Browse Publications Technical Papers 2011-01-2763
2011-10-18

Flight Test Identification Methods for Loads Models and Applications 2011-01-2763

The Loads discipline contributes to the aircraft structural design by delivering shear, moment and torque (SMT, loads) all across the airframe resulting from application of aircraft airworthiness requirements as laid down in the CS 25/FAR 25 regulations and in some domestic ones. Loads computation considers the maneuver and gust conditions prescribed therein as well as other special design conditions. It is based on very detailed modeling, accounting for aerodynamics in all configurations, mass properties, flexibility of the airframe, flight control laws and retarded laws, hydraulic actuation, and specification of flight control system failure conditions. The resulting shear loads are processed and refined (e.g. nodal loads) and taken into account by the stress department for structural design.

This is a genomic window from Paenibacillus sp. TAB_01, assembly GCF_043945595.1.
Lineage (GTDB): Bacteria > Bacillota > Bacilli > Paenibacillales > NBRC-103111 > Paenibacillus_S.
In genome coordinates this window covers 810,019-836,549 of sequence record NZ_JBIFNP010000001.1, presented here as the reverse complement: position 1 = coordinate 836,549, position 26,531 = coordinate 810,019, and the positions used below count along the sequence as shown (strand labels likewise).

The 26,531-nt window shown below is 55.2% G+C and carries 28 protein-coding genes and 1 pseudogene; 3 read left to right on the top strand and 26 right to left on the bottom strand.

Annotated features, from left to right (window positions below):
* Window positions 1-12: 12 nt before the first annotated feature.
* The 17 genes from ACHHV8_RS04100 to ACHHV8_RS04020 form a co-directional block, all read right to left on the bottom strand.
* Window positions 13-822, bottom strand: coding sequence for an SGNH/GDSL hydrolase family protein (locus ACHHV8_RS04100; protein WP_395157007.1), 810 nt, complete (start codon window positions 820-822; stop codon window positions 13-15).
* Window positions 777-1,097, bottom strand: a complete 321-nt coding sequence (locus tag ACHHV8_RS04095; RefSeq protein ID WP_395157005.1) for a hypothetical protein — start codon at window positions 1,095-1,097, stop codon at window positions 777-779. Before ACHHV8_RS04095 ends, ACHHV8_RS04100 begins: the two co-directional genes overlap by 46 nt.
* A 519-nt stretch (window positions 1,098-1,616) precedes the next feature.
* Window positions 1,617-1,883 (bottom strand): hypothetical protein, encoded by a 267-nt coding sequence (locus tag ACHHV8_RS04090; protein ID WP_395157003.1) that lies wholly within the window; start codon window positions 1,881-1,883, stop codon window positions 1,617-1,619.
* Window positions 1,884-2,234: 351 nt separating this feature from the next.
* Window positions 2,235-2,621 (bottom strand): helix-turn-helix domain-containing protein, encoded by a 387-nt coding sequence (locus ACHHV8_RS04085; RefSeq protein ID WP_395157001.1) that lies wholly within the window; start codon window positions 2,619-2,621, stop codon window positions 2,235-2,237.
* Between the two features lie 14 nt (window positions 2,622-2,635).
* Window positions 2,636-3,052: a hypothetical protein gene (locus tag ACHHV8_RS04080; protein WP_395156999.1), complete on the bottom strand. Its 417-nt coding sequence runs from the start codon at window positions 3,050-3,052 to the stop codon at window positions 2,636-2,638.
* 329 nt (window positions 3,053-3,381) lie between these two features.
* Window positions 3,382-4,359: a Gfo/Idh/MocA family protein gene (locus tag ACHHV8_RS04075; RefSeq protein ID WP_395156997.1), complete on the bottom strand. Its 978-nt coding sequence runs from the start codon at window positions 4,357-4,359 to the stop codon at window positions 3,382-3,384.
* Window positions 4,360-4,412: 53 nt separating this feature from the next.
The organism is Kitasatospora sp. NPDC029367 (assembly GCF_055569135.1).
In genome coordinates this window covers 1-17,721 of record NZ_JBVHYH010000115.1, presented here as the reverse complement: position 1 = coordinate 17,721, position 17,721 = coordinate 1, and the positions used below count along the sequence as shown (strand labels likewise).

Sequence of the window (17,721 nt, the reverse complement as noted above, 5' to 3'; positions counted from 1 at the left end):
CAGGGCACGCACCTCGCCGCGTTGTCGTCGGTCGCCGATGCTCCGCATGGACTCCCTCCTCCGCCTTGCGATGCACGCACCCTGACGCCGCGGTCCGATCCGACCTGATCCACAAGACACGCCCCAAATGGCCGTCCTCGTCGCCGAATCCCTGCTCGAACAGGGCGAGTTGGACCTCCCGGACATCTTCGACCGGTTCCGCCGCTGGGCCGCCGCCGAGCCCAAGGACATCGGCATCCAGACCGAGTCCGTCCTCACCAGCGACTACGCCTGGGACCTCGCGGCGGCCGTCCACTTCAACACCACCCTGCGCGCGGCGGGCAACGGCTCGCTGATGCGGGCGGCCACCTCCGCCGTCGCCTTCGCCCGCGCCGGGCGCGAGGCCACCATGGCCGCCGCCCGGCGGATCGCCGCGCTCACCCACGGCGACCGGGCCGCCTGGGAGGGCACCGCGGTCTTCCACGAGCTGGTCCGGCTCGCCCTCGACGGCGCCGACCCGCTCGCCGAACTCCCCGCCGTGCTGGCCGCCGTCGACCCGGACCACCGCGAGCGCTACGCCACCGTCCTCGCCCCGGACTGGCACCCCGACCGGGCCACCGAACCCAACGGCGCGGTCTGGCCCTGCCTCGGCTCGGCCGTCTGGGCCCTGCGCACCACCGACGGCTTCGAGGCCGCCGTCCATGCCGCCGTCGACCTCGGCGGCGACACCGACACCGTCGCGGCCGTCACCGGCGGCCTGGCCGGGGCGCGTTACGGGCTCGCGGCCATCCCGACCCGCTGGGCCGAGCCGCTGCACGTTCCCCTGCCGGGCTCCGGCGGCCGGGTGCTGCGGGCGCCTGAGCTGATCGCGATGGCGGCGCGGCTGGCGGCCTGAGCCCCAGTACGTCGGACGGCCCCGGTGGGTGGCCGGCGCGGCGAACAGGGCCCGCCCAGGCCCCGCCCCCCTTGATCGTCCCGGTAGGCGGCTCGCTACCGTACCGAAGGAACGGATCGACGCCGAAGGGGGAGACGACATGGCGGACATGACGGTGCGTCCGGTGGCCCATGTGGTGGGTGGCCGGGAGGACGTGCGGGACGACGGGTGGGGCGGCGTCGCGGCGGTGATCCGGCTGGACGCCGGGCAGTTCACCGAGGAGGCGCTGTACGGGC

Furthermore, the regulations require the validation of the (aerodynamic and structural) model assumptions used in calculating the design loads levels, which makes the Flight Test Identification (FT-ID) part of the Loads certification process. The result is a confirmation or possible update of Design loads levels for AC components. FT-ID comprises (a) the update of the aerodynamic model to match the flight mechanical behavior and (b) matching the measured loads on the components level. Two approaches are mainly used, each one suitable for the two tasks, which are based on (iterative, weighted) least square solutions applied to flight mechanical measurements and loads measurements. The first is like a shooting method (output error) that solves the equation of motion trying to iterate the matching of the flight test trajectory. The second one - presented and discussed in detail here - is an Equation Error Method (EEM). We provide the background for the EEM applied by the loads department to achieve the loads model validation target. The application of EEM method is explained in detail and examples are presented for adaptation of model outcomes (flight mechanics, loads) to FT data. Benefits and drawbacks of the method will be discussed.

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